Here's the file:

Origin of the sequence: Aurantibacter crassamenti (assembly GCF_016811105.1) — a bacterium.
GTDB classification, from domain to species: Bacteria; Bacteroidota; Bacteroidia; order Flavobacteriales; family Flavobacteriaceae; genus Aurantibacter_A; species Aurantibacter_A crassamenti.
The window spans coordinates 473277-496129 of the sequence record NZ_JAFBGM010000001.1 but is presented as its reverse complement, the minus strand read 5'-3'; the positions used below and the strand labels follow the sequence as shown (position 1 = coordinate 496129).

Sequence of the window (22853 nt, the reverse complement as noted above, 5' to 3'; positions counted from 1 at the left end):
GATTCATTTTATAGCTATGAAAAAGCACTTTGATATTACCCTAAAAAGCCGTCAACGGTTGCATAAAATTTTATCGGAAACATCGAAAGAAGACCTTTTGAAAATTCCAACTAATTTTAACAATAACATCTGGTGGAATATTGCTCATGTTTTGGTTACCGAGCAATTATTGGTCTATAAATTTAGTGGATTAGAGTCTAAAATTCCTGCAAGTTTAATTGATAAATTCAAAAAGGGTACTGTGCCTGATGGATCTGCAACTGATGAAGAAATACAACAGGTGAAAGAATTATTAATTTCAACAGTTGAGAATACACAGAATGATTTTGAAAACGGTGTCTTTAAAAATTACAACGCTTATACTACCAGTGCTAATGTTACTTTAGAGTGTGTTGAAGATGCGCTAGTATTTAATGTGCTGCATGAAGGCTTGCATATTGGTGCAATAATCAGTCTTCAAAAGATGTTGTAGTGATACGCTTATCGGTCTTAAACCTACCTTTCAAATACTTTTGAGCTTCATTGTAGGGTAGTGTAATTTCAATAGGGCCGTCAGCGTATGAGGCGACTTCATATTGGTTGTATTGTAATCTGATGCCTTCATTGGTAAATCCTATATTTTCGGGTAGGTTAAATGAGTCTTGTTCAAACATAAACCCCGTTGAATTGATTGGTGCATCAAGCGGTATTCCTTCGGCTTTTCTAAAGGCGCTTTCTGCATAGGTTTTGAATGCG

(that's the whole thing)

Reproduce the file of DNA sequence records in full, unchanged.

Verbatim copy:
Origin of the sequence: Aurantibacter crassamenti (assembly GCF_016811105.1) — a bacterium.
GTDB classification, from domain to species: Bacteria; Bacteroidota; Bacteroidia; order Flavobacteriales; family Flavobacteriaceae; genus Aurantibacter_A; species Aurantibacter_A crassamenti.
The window spans coordinates 473277-496129 of the sequence record NZ_JAFBGM010000001.1 but is presented as its reverse complement, the minus strand read 5'-3'; the positions used below and the strand labels follow the sequence as shown (position 1 = coordinate 496129).

Sequence of the window (22853 nt, the reverse complement as noted above, 5' to 3'; positions counted from 1 at the left end):
GATTCATTTTATAGCTATGAAAAAGCACTTTGATATTACCCTAAAAAGCCGTCAACGGTTGCATAAAATTTTATCGGAAACATCGAAAGAAGACCTTTTGAAAATTCCAACTAATTTTAACAATAACATCTGGTGGAATATTGCTCATGTTTTGGTTACCGAGCAATTATTGGTCTATAAATTTAGTGGATTAGAGTCTAAAATTCCTGCAAGTTTAATTGATAAATTCAAAAAGGGTACTGTGCCTGATGGATCTGCAACTGATGAAGAAATACAACAGGTGAAAGAATTATTAATTTCAACAGTTGAGAATACACAGAATGATTTTGAAAACGGTGTCTTTAAAAATTACAACGCTTATACTACCAGTGCTAATGTTACTTTAGAGTGTGTTGAAGATGCGCTAGTATTTAATGTGCTGCATGAAGGCTTGCATATTGGTGCAATAATCAGTCTTCAAAAGATGTTGTAGTGATACGCTTATCGGTCTTAAACCTACCTTTCAAATACTTTTGAGCTTCATTGTAGGGTAGTGTAATTTCAATAGGGCCGTCAGCGTATGAGGCGACTTCATATTGGTTGTATTGTAATCTGATGCCTTCATTGGTAAATCCTATATTTTCGGGTAGGTTAAATGAGTCTTGTTCAAACATAAACCCCGTTGAATTGATTGGTGCATCAAGCGGTATTCCTTCGGCTTTTCTAAAGGCGCTTTCTGCATAGGTTTTGAATGCG